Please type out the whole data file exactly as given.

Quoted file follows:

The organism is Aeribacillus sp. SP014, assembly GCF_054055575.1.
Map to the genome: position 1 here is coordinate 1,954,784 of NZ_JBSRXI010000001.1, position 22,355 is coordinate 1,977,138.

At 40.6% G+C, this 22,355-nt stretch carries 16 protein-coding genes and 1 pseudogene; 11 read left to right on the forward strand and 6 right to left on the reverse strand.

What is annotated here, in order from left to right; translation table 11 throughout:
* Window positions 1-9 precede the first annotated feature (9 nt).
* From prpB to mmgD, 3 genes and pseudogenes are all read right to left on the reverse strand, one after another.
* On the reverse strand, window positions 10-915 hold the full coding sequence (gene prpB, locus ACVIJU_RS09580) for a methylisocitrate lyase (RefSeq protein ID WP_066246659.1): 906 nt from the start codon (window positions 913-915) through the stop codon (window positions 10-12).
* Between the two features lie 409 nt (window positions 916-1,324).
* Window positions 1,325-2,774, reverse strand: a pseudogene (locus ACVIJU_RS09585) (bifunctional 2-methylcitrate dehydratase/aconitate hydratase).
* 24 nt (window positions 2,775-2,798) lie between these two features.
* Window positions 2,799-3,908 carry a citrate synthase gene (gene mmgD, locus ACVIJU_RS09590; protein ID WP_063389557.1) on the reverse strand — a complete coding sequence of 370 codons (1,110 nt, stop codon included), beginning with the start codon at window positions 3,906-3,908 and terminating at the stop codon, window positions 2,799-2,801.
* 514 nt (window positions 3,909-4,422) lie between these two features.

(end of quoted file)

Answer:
The organism is Aeribacillus sp. SP014, assembly GCF_054055575.1.
Map to the genome: position 1 here is coordinate 1,954,784 of NZ_JBSRXI010000001.1, position 22,355 is coordinate 1,977,138.

At 40.6% G+C, this 22,355-nt stretch carries 16 protein-coding genes and 1 pseudogene; 11 read left to right on the forward strand and 6 right to left on the reverse strand.

What is annotated here, in order from left to right; translation table 11 throughout:
* Window positions 1-9 precede the first annotated feature (9 nt).
* From prpB to mmgD, 3 genes and pseudogenes are all read right to left on the reverse strand, one after another.
* On the reverse strand, window positions 10-915 hold the full coding sequence (gene prpB, locus ACVIJU_RS09580) for a methylisocitrate lyase (RefSeq protein ID WP_066246659.1): 906 nt from the start codon (window positions 913-915) through the stop codon (window positions 10-12).
* Between the two features lie 409 nt (window positions 916-1,324).
* Window positions 1,325-2,774, reverse strand: a pseudogene (locus ACVIJU_RS09585) (bifunctional 2-methylcitrate dehydratase/aconitate hydratase).
* 24 nt (window positions 2,775-2,798) lie between these two features.
* Window positions 2,799-3,908 carry a citrate synthase gene (gene mmgD, locus ACVIJU_RS09590; protein ID WP_063389557.1) on the reverse strand — a complete coding sequence of 370 codons (1,110 nt, stop codon included), beginning with the start codon at window positions 3,906-3,908 and terminating at the stop codon, window positions 2,799-2,801.
* 514 nt (window positions 3,909-4,422) lie between these two features.